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Well-Being In Schools

Episode 2: Foundational Questions on Well-Being in Schools

The guests in this sec­ond episode explore ques­tions of foun­da­tion­al nature that arise from the idea of mak­ing school edu­ca­tion pri­mar­i­ly about stu­dent well-being. This episode engages with ques­tions like What do we mean by well-being?” Why should those con­cep­tu­al ques­tions mat­ter to edu­ca­tors?”, Why should stu­dent well-being be a core con­cern for school edu­ca­tion?” and What do edu­ca­tors need to con­sid­er for the well-being of all stu­dents in the face of lim­it­ed resources?”


  • Heather Krepski

    Heather Krepski is a faculty member at the University of Winnipeg. Her research focuses on children’s well-being in schools, educational equity, ethics in education, children’s autonomy rights, and educational assessment. In her work on the distribution of the goods and opportunities for well-being in schools, Krepski argues that students are entitled to greater participation rights in the decisions about their own well-being. She is a member of the Well-Being and Well-Becoming in Schools in Canada research initiative and is currently working on several projects about children’s well-being in Canada. Heather has experience as a high school teacher and curriculum leader in the Toronto District School Board and has worked as an Instructor at Toronto Metropolitan University in the Learning Success Centre.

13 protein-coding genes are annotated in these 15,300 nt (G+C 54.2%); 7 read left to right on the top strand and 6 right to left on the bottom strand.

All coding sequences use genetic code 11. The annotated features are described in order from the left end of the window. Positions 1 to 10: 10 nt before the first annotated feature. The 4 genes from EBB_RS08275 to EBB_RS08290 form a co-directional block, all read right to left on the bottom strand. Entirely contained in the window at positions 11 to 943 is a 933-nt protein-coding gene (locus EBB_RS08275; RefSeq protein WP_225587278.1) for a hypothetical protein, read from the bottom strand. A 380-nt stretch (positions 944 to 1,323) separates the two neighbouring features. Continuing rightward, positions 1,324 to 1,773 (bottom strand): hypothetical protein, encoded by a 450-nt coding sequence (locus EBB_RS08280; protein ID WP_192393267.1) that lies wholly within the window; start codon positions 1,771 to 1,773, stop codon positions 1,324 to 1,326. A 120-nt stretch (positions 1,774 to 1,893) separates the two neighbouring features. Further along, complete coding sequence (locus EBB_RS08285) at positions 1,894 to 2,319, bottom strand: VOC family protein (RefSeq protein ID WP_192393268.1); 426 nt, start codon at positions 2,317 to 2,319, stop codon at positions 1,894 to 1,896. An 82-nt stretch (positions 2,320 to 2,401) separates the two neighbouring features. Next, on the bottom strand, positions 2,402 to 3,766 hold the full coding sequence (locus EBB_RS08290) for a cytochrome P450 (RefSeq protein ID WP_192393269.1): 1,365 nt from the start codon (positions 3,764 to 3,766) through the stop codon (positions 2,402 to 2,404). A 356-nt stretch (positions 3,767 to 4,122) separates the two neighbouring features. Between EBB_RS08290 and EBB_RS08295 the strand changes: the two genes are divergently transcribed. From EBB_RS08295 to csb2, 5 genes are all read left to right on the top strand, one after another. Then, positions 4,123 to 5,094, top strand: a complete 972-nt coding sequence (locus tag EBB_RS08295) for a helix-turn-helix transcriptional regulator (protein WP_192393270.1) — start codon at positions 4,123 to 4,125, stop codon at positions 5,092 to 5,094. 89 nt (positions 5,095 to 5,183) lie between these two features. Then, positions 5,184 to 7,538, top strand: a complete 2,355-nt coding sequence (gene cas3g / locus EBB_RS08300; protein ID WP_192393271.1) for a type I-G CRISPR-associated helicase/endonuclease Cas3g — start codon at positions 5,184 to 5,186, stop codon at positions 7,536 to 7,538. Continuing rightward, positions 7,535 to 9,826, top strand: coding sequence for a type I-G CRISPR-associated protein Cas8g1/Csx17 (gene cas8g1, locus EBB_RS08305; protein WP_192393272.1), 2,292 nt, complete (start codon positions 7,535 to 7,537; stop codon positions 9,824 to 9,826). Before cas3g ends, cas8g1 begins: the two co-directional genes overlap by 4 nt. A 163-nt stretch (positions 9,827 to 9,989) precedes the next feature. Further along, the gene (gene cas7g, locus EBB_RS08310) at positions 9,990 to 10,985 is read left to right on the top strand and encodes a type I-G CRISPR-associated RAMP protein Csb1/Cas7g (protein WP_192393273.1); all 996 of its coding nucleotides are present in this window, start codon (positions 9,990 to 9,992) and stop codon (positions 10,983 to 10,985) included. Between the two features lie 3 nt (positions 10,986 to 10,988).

• Erik Magnusson

    Erik Magnusson is a political philosopher based at the University of Manitoba, where he serves as a Research Facilitator in the social sciences and humanities, a sessional instructor in the Departments of Political Studies and Philosophy, and an Associate of the Centre for Professional and Applied Ethics. He holds a D.Phil in political theory from the University of Oxford, where he studied as a SSHRC doctoral fellow, and has held a post-doctoral research fellowship at Pompeu Fabra University in Barcelona, Spain, where he worked as part of an ERC Consolidator Grant project on the issue of family justice. His research focuses primarily on issues surrounding the morality of procreation and parenthood, including the conditions under which it is permissible to bring a child into existence and the relationship between procreation and the generation of parental rights and obligations.